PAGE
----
Ruling on antibiotics in livestock reversed
The U.S. Food and Drug Administration isn't required to hold public hearings to evaluate the health risks of widespread use of antibiotics in animal feed, a federal appeals court ruled Thursday.
The decision by the 2nd U.S. Circuit Court of Appeals reversed a ruling in 2012 by a district court that sided with several health and consumer organizations that sued the FDA after the agency decided against holding the hearings.
The health groups want the FDA to withdraw approval of using penicillin and tetracycline in animal feed to make cattle and other livestock grow faster. They say the practice has been linked to an increase to human resistance to antibiotics, while industry groups argue the issue needs more study.
The appeals court found that the FDA isn't required to hold the hearings because it's made no official finding that the antibiotics pose a health risk.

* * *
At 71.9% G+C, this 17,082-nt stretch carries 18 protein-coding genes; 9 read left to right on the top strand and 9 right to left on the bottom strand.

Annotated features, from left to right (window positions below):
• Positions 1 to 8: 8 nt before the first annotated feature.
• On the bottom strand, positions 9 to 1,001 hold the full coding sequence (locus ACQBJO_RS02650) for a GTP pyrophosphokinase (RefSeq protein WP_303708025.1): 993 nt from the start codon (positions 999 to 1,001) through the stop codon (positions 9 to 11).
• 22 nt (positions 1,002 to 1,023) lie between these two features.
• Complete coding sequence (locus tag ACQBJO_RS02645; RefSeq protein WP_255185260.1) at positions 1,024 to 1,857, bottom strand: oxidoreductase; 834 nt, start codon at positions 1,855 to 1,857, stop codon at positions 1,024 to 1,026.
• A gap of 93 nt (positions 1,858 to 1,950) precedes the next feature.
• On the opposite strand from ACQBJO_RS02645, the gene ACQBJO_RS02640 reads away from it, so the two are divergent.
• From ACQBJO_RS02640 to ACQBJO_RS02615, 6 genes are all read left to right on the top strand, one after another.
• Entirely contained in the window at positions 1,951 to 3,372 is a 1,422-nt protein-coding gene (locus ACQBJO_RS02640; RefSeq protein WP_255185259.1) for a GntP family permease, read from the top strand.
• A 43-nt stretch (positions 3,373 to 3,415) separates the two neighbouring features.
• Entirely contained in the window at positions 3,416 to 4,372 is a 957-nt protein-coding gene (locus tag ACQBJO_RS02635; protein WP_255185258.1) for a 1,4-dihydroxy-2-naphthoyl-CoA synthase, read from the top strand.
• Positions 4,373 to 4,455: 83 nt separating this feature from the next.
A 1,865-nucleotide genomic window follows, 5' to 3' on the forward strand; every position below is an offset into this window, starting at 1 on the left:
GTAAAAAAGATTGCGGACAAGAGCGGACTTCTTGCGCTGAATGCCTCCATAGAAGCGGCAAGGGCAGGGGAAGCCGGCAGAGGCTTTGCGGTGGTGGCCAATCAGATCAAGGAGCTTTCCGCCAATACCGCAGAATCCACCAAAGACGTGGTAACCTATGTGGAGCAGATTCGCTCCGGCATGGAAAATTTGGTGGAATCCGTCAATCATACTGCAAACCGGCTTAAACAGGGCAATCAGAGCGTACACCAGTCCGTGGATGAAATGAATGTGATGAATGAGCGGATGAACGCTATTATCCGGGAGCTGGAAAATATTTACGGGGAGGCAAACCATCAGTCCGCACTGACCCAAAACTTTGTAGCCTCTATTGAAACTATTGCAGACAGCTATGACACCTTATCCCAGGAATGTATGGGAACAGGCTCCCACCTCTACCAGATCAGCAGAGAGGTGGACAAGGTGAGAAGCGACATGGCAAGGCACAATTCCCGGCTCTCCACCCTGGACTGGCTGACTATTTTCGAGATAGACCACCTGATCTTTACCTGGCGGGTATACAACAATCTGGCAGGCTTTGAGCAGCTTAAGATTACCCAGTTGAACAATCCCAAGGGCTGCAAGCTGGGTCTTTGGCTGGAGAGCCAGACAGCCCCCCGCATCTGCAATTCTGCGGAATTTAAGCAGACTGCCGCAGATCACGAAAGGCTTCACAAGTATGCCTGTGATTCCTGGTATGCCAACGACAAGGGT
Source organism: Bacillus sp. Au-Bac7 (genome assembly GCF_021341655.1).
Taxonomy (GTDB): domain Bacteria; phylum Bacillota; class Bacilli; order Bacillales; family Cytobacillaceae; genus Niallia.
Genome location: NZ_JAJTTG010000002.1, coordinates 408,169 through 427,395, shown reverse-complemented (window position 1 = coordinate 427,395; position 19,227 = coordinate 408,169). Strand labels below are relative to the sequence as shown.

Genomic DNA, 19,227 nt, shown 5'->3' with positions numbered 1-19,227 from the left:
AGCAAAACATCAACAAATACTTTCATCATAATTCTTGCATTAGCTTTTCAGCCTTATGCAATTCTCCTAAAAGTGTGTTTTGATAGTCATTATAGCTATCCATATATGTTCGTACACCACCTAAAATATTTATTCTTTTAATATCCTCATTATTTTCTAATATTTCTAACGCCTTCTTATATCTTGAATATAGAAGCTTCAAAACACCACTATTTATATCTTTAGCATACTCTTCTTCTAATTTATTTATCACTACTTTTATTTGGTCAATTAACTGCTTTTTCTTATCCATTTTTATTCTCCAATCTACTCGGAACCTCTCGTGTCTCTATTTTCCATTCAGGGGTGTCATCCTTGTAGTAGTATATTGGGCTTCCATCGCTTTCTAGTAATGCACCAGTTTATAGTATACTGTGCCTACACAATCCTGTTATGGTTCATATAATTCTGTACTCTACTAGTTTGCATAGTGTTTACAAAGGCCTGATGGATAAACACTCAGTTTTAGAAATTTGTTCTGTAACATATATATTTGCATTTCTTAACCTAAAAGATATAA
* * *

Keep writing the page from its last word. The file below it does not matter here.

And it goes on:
The agency claims it has addressed the situation by initiating a voluntary program that encourages the industry to use the drugs "judiciously," saying public hearings consume too much time and resources.
Jennifer Sorenson, a lawyer for the Natural Resources Defense Council, said in a statement that the plaintiffs are considering other legal options.
The appeals court ruling "gives a free pass to ignore science when it is politically inconvenient," she said.